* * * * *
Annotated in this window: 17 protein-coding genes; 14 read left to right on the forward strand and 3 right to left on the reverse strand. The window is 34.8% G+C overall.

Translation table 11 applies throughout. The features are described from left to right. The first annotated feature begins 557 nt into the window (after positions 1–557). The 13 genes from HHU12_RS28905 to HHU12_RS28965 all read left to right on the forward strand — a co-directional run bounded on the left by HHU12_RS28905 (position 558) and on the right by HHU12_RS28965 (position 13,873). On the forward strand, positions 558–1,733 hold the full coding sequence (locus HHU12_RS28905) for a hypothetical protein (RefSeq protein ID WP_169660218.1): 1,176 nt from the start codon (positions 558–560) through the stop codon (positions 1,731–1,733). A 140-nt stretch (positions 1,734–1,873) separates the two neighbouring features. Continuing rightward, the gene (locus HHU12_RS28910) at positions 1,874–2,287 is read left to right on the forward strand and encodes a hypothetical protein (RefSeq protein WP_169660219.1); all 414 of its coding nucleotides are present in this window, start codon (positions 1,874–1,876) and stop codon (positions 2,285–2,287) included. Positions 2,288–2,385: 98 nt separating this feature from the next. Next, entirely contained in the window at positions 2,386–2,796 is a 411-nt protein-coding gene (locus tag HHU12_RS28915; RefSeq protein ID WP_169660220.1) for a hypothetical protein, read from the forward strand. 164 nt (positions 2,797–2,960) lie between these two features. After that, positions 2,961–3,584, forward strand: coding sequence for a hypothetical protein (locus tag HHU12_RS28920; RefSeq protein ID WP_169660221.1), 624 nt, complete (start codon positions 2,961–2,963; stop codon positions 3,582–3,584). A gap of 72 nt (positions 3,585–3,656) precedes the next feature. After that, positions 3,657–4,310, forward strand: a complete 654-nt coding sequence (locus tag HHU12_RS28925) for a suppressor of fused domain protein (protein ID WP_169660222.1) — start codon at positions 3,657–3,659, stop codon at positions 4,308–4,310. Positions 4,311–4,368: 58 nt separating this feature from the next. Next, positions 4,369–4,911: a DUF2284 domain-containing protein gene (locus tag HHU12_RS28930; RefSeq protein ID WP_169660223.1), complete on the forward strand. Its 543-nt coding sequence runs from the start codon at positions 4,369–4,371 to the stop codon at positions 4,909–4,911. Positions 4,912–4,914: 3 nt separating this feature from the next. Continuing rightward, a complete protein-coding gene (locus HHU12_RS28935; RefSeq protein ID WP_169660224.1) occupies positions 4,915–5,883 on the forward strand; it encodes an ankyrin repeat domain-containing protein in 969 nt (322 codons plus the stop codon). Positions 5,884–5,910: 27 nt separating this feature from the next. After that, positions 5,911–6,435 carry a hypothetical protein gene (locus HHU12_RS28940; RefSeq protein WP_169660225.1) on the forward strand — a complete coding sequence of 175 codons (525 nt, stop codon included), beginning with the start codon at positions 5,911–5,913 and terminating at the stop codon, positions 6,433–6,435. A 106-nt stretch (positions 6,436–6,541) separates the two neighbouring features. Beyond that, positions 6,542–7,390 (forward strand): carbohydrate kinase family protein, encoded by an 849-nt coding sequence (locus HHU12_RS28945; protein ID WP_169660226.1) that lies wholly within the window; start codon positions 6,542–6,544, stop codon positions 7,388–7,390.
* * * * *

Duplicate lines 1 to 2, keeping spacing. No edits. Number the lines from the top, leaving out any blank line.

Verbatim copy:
Annotated in this window: 17 protein-coding genes; 14 read left to right on the forward strand and 3 right to left on the reverse strand. The window is 34.8% G+C overall.

Translation table 11 applies throughout. The features are described from left to right. The first annotated feature begins 557 nt into the window (after positions 1–557). The 13 genes from HHU12_RS28905 to HHU12_RS28965 all read left to right on the forward strand — a co-directional run bounded on the left by HHU12_RS28905 (position 558) and on the right by HHU12_RS28965 (position 13,873). On the forward strand, positions 558–1,733 hold the full coding sequence (locus HHU12_RS28905) for a hypothetical protein (RefSeq protein ID WP_169660218.1): 1,176 nt from the start codon (positions 558–560) through the stop codon (positions 1,731–1,733). A 140-nt stretch (positions 1,734–1,873) separates the two neighbouring features. Continuing rightward, the gene (locus HHU12_RS28910) at positions 1,874–2,287 is read left to right on the forward strand and encodes a hypothetical protein (RefSeq protein WP_169660219.1); all 414 of its coding nucleotides are present in this window, start codon (positions 1,874–1,876) and stop codon (positions 2,285–2,287) included. Positions 2,288–2,385: 98 nt separating this feature from the next. Next, entirely contained in the window at positions 2,386–2,796 is a 411-nt protein-coding gene (locus tag HHU12_RS28915; RefSeq protein ID WP_169660220.1) for a hypothetical protein, read from the forward strand. 164 nt (positions 2,797–2,960) lie between these two features. After that, positions 2,961–3,584, forward strand: coding sequence for a hypothetical protein (locus tag HHU12_RS28920; RefSeq protein ID WP_169660221.1), 624 nt, complete (start codon positions 2,961–2,963; stop codon positions 3,582–3,584). A gap of 72 nt (positions 3,585–3,656) precedes the next feature. After that, positions 3,657–4,310, forward strand: a complete 654-nt coding sequence (locus tag HHU12_RS28925) for a suppressor of fused domain protein (protein ID WP_169660222.1) — start codon at positions 3,657–3,659, stop codon at positions 4,308–4,310. Positions 4,311–4,368: 58 nt separating this feature from the next. Next, positions 4,369–4,911: a DUF2284 domain-containing protein gene (locus tag HHU12_RS28930; RefSeq protein ID WP_169660223.1), complete on the forward strand. Its 543-nt coding sequence runs from the start codon at positions 4,369–4,371 to the stop codon at positions 4,909–4,911. Positions 4,912–4,914: 3 nt separating this feature from the next. Continuing rightward, a complete protein-coding gene (locus HHU12_RS28935; RefSeq protein ID WP_169660224.1) occupies positions 4,915–5,883 on the forward strand; it encodes an ankyrin repeat domain-containing protein in 969 nt (322 codons plus the stop codon). Positions 5,884–5,910: 27 nt separating this feature from the next. After that, positions 5,911–6,435 carry a hypothetical protein gene (locus HHU12_RS28940; RefSeq protein WP_169660225.1) on the forward strand — a complete coding sequence of 175 codons (525 nt, stop codon included), beginning with the start codon at positions 5,911–5,913 and terminating at the stop codon, positions 6,433–6,435. A 106-nt stretch (positions 6,436–6,541) separates the two neighbouring features. Beyond that, positions 6,542–7,390 (forward strand): carbohydrate kinase family protein, encoded by an 849-nt coding sequence (locus HHU12_RS28945; protein ID WP_169660226.1) that lies wholly within the window; start codon positions 6,542–6,544, stop codon positions 7,388–7,390.